50,000 soldiers believed buried by a cataclysmic sandstorm in 525 B.C.
The remains of a mighty Persian army said to have drowned in the sands of the western Egyptian desert 2,500 years ago might have been finally located, solving one of archaeology's biggest outstanding mysteries, according to Italian archaeologists. Bronze weapons, a silver bracelet, an earring and hundreds of human bones found in the vast desolate wilderness of the Sahara desert have raised hopes of finally finding the lost army — 50,000 strong — of Persian King Cambyses II, buried by a cataclysmic sandstorm in 525 B.C. "We have found the first archaeological evidence of a story reported by the Greek historian Herodotus," Dario Del Bufalo, a member of the expedition from the University of Lecce, told Discovery News. According to Herodotus (484-425 B.C.), Cambyses, the son of Cyrus the Great, sent 50,000 soldiers from Thebes to attack the Oasis of Siwa and destroy the oracle at the Temple of Amun. Alexander the Great had famously sought legitimization of his rule from the oracle of Amun in 332 B.C., but according to legend, the oracle would have predicted the death of Cambyses.
There are many cases in which Herodotus, not certain of the truth of a certain event or unimpressed by the dull "facts" that he received, reported the several most famous accounts of a given subject or process and then wrote what he believed was the most probable.
Although The Histories were often criticized in antiquity for bias, inaccuracy and plagiarism—Lucian of Samosata attacked Herodotus as a liar in Verae Historiae and went as far as to deny him a place among the famous on the Island of the Blessed —this methodology has been seen in a more-positive light by many modern historians and philosophers, especially those searching for a paradigm of objective historical writing.
Some attacks have been made by various scholars in modern times, a few even arguing that Herodotus exaggerated the extent of his travels and invented his sources.
The death of Cambyses According to most ancient historians, in Persia the throne was seized by a man posing as his brother Smerdis, who had really been killed by Cambyses some three years previously. Some modern historians consider that this person really was Smerdis, the story that he was an impostor was created by Darius after he became monarch. Whoever this new monarch may have been, Cambyses attempted to march against him, but died shortly after under disputed circumstances. According to Darius, who was Cambyses' lance-bearer at the time, he decided that success was impossible, and died by his own hand March 522. Herodotus and Ctesias ascribe his death to an accident. Their story is that while mounting his horse, the tip of his scabbard broke and his sword pierced his thigh - Herodotus mentions it is the same place where he stabbed a sacred cow in Egypt. He died of gangrene of the bone and mortification of the wound. Some modern historians suspect that Cambyses may have been assassinated, either by Darius as the first step to usurping the empire for himself, or by supporters of Smerdis . According to Herodotus (3.64) he died in Ecbatana, i.e. Hamath; Josephus (Antiquites xi. 2. 2) names Damascus; Ctesias, Babylon, which is absolutely impossible. Cambyses was buried in Pasargadae. The remains of his tomb were identified in 2006. The Lost Army of Cambyses According to Herodotus, Cambyses sent an army to threaten the Oracle of Amun at the Siwa Oasis. The army of 50,000 men was halfway across the desert when a massive sandstorm sprang up, burying them all. Although many egyptologists regard the story as a myth, people have searched for the remains of the soldiers for many years. These have included Count László Almásy (on whom the novel The English Patient was based) and modern geologist Tom Brown. Some believe that in recent petroleum excavations, the remains may have been uncovered. Two Italian archaeologists, Angelo and Alfredo Castiglioni, claim to have discovered the remains of the Persian army near Siwa Oasis.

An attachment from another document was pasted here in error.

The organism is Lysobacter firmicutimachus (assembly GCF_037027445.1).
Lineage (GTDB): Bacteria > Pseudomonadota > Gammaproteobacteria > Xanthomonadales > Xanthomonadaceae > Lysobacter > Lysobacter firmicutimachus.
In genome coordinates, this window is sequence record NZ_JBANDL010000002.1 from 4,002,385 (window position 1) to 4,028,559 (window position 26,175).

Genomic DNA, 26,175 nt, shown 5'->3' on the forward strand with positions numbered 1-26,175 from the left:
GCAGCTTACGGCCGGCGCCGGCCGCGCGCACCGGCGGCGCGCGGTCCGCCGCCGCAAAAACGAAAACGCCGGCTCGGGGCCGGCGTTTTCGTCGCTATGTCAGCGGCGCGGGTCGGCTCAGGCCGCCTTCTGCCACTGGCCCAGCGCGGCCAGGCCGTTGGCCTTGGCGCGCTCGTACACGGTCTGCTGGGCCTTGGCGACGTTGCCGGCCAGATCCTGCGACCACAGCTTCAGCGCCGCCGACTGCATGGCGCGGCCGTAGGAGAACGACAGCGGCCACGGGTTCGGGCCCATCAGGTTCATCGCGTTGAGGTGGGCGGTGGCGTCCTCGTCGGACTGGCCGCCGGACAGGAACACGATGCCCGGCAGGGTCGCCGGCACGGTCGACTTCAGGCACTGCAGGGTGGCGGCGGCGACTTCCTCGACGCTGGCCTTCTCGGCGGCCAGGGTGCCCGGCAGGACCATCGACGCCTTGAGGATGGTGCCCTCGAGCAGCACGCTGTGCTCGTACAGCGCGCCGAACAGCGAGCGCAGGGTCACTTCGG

Originally posted by x2Strongx
reply to post by Cyprex
Great find Cyprex!!! Thank you for sharing that video.
I wonder what else the world and the ground swallowed up and we might find in the future... Would love to see the expedition personally!